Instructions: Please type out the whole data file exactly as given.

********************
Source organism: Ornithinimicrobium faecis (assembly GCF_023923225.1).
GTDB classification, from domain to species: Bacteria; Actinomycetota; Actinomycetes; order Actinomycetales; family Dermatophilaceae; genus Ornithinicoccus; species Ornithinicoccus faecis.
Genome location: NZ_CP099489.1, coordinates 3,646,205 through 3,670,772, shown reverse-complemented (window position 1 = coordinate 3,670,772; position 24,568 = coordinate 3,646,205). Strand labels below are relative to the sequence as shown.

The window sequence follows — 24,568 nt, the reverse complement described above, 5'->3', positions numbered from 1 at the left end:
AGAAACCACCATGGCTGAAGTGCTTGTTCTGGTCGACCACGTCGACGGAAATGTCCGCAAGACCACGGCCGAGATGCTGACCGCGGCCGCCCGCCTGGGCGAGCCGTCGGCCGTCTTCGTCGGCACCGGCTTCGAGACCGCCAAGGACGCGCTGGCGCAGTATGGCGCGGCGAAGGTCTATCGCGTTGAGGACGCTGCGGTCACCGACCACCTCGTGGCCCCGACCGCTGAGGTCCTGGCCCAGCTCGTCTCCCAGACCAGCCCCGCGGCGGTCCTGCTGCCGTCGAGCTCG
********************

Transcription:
Source organism: Ornithinimicrobium faecis (assembly GCF_023923225.1).
GTDB classification, from domain to species: Bacteria; Actinomycetota; Actinomycetes; order Actinomycetales; family Dermatophilaceae; genus Ornithinicoccus; species Ornithinicoccus faecis.
Genome location: NZ_CP099489.1, coordinates 3,646,205 through 3,670,772, shown reverse-complemented (window position 1 = coordinate 3,670,772; position 24,568 = coordinate 3,646,205). Strand labels below are relative to the sequence as shown.

The window sequence follows — 24,568 nt, the reverse complement described above, 5'->3', positions numbered from 1 at the left end:
AGAAACCACCATGGCTGAAGTGCTTGTTCTGGTCGACCACGTCGACGGAAATGTCCGCAAGACCACGGCCGAGATGCTGACCGCGGCCGCCCGCCTGGGCGAGCCGTCGGCCGTCTTCGTCGGCACCGGCTTCGAGACCGCCAAGGACGCGCTGGCGCAGTATGGCGCGGCGAAGGTCTATCGCGTTGAGGACGCTGCGGTCACCGACCACCTCGTGGCCCCGACCGCTGAGGTCCTGGCCCAGCTCGTCTCCCAGACCAGCCCCGCGGCGGTCCTGCTGCCGTCGAGCTCG